When I was in elementary school, we participated in a series of workshops designed to help us navigate bullying. We'd participate in skits to act out what confronting a bully on the playground might look like and discuss strategies for intervening.
In one of these classes, we talked about the difference between being an ally and a bystander. We used a chart like this one to plot the different roles you might play when encountering conflict:
The purpose of this table, of course, was to illustrate the fact that it is impossible to be a passive ally. You can be an active ally by confronting the bully or an active bystander by egging them on. But if you are standing on the edge of a fight, silently supporting the recipient of bullying, you are not a passive ally — you're a passive bystander.
As adults, this is perhaps obvious when spelled out so explicitly. But there are many places outside of bullying where this framework is useful.
Consider social networks, for example: In the beginning, these networks tried to argue that they were simply neutral channels. In the same way an ISP doesn't prevent you from seeing racist content or harassing behavior online, social network execs argued they were simply promoting free speech — that they were not in the business of making editorial decisions about which content gets amplified or suppressed. (There were exceptions, of course, for things like nudity and illegal speech.)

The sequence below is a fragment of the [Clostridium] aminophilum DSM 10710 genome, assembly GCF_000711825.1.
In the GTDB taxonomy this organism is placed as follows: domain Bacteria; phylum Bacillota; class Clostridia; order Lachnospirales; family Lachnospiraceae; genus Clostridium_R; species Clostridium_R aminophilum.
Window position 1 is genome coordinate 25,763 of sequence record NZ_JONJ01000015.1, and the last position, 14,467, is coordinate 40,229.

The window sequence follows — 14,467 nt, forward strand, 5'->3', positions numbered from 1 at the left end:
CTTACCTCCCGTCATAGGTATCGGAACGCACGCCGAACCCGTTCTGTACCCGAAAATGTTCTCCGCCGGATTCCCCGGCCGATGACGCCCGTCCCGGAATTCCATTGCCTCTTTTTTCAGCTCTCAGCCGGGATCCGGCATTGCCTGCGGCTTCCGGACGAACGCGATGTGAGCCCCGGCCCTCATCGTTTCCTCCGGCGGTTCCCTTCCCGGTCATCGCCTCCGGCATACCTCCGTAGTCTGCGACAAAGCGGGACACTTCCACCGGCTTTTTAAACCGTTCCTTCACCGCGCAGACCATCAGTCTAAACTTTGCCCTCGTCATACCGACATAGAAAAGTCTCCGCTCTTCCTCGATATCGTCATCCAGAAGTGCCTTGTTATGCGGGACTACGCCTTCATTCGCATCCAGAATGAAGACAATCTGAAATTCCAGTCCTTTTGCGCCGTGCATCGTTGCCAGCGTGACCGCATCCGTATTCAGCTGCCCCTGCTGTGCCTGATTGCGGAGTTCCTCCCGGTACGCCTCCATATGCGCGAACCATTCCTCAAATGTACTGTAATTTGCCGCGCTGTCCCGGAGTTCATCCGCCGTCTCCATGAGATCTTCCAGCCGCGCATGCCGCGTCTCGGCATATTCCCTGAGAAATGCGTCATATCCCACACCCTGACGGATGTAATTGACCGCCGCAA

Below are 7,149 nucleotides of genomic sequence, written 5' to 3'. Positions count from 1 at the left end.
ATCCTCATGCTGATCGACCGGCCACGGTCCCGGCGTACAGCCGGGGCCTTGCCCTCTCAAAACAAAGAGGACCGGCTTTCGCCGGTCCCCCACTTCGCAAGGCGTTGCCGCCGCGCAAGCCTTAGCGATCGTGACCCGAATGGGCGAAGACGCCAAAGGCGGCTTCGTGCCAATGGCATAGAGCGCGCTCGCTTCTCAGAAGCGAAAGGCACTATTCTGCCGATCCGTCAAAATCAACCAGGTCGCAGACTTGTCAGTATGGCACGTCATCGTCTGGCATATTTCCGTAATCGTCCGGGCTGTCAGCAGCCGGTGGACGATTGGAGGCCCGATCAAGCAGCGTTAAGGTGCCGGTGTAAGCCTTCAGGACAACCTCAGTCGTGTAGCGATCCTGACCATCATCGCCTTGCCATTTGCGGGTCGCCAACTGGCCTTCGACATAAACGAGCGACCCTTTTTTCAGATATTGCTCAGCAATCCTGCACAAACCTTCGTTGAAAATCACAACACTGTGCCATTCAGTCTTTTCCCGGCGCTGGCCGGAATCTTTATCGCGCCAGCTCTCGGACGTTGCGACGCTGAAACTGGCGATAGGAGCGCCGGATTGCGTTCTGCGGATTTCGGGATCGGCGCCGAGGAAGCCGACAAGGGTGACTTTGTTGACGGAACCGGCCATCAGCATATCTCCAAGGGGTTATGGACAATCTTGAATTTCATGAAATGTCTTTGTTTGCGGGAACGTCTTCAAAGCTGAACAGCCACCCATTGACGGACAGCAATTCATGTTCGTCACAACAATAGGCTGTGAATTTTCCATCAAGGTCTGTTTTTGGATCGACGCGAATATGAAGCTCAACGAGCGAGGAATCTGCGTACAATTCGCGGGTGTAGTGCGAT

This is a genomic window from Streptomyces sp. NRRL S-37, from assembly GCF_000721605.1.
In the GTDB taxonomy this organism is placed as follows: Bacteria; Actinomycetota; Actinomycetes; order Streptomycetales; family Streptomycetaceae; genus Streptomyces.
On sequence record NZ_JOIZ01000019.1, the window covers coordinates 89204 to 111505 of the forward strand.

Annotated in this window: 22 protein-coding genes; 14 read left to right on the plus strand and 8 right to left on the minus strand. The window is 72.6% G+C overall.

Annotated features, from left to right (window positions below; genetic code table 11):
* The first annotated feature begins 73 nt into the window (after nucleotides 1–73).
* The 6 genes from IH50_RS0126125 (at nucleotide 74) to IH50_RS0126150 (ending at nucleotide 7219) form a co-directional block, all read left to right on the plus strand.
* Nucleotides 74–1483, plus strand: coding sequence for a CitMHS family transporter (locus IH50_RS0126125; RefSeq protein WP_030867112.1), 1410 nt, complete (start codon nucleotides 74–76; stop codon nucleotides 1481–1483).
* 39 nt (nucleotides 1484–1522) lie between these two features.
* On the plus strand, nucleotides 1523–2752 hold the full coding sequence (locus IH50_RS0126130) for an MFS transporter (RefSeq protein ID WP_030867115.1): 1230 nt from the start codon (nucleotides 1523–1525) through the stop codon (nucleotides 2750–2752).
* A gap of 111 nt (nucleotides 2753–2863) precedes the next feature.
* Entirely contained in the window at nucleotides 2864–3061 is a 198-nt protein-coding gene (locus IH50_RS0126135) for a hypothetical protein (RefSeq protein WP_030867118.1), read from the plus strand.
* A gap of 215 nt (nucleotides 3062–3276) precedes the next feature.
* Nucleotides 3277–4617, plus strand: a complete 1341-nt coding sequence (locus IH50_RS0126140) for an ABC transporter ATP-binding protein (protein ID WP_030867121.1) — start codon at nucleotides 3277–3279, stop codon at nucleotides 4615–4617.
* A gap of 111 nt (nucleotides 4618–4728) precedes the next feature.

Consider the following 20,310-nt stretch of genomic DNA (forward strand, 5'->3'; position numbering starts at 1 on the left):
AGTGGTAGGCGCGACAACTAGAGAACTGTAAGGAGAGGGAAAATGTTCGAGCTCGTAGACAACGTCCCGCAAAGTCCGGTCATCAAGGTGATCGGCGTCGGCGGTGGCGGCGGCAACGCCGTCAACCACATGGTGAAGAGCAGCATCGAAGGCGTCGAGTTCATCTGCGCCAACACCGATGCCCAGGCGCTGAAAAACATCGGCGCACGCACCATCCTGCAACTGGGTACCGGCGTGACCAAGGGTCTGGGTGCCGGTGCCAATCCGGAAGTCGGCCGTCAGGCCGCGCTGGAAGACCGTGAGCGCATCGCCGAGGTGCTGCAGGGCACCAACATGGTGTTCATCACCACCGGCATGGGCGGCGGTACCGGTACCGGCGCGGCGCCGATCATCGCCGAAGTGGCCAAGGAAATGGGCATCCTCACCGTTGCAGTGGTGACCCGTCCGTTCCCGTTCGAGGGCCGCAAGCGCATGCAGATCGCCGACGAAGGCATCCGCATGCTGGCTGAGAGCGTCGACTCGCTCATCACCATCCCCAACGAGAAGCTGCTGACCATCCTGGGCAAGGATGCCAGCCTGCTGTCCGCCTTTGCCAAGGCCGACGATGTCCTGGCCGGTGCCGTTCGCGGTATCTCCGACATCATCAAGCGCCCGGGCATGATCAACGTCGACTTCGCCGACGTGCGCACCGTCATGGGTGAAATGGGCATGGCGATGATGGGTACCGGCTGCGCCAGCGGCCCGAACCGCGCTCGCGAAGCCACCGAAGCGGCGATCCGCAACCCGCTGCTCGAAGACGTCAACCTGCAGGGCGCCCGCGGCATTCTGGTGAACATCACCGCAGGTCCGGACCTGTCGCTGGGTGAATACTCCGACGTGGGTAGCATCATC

Over time, however, we discovered that this neutrality was a mirage, because misinformation and inflammatory content typically get higher engagement. And algorithms aren't objective arbiters free of the biases that affect their creators.
Social networks were trying to be passive bystanders. And even as they've evolved to play heavier moderator roles over time, these "neutral" platforms continue to struggle with harassment, which disproportionately alienates women and minorities — exactly the voices that the internet should be amplifying.
The internet (and technology as a whole) magnifies human — both the good and the bad. But we can design and use technology in ways that reward the former.
That process starts with us serving as active allies for the world we want to live in — not passive bystanders to the status quo.